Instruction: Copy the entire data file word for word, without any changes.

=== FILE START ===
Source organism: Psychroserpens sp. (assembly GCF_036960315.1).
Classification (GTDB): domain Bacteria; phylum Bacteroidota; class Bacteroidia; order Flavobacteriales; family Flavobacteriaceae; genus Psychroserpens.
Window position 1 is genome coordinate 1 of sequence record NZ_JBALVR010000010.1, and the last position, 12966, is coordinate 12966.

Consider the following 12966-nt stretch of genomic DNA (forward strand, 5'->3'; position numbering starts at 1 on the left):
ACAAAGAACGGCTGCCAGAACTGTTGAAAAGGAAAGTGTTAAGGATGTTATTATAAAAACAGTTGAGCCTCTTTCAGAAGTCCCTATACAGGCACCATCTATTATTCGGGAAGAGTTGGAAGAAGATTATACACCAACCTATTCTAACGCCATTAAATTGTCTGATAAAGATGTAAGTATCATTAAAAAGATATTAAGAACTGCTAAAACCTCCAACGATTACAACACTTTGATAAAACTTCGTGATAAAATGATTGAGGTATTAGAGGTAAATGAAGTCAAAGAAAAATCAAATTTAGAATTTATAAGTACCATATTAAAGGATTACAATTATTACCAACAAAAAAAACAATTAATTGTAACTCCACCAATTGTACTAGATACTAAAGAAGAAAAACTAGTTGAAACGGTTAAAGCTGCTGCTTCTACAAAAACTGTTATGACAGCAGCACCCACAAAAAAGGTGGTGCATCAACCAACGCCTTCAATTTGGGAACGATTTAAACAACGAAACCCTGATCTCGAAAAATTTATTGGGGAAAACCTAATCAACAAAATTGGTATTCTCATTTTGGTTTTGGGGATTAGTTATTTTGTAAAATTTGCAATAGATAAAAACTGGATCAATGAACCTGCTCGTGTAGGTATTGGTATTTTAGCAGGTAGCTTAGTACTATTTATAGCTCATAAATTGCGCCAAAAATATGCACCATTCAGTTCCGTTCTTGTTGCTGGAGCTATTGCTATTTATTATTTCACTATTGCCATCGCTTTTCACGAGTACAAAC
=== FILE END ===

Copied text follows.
Source organism: Psychroserpens sp. (assembly GCF_036960315.1).
Classification (GTDB): domain Bacteria; phylum Bacteroidota; class Bacteroidia; order Flavobacteriales; family Flavobacteriaceae; genus Psychroserpens.
Window position 1 is genome coordinate 1 of sequence record NZ_JBALVR010000010.1, and the last position, 12966, is coordinate 12966.

Consider the following 12966-nt stretch of genomic DNA (forward strand, 5'->3'; position numbering starts at 1 on the left):
ACAAAGAACGGCTGCCAGAACTGTTGAAAAGGAAAGTGTTAAGGATGTTATTATAAAAACAGTTGAGCCTCTTTCAGAAGTCCCTATACAGGCACCATCTATTATTCGGGAAGAGTTGGAAGAAGATTATACACCAACCTATTCTAACGCCATTAAATTGTCTGATAAAGATGTAAGTATCATTAAAAAGATATTAAGAACTGCTAAAACCTCCAACGATTACAACACTTTGATAAAACTTCGTGATAAAATGATTGAGGTATTAGAGGTAAATGAAGTCAAAGAAAAATCAAATTTAGAATTTATAAGTACCATATTAAAGGATTACAATTATTACCAACAAAAAAAACAATTAATTGTAACTCCACCAATTGTACTAGATACTAAAGAAGAAAAACTAGTTGAAACGGTTAAAGCTGCTGCTTCTACAAAAACTGTTATGACAGCAGCACCCACAAAAAAGGTGGTGCATCAACCAACGCCTTCAATTTGGGAACGATTTAAACAACGAAACCCTGATCTCGAAAAATTTATTGGGGAAAACCTAATCAACAAAATTGGTATTCTCATTTTGGTTTTGGGGATTAGTTATTTTGTAAAATTTGCAATAGATAAAAACTGGATCAATGAACCTGCTCGTGTAGGTATTGGTATTTTAGCAGGTAGCTTAGTACTATTTATAGCTCATAAATTGCGCCAAAAATATGCACCATTCAGTTCCGTTCTTGTTGCTGGAGCTATTGCTATTTATTATTTCACTATTGCCATCGCTTTTCACGAGTACAAAC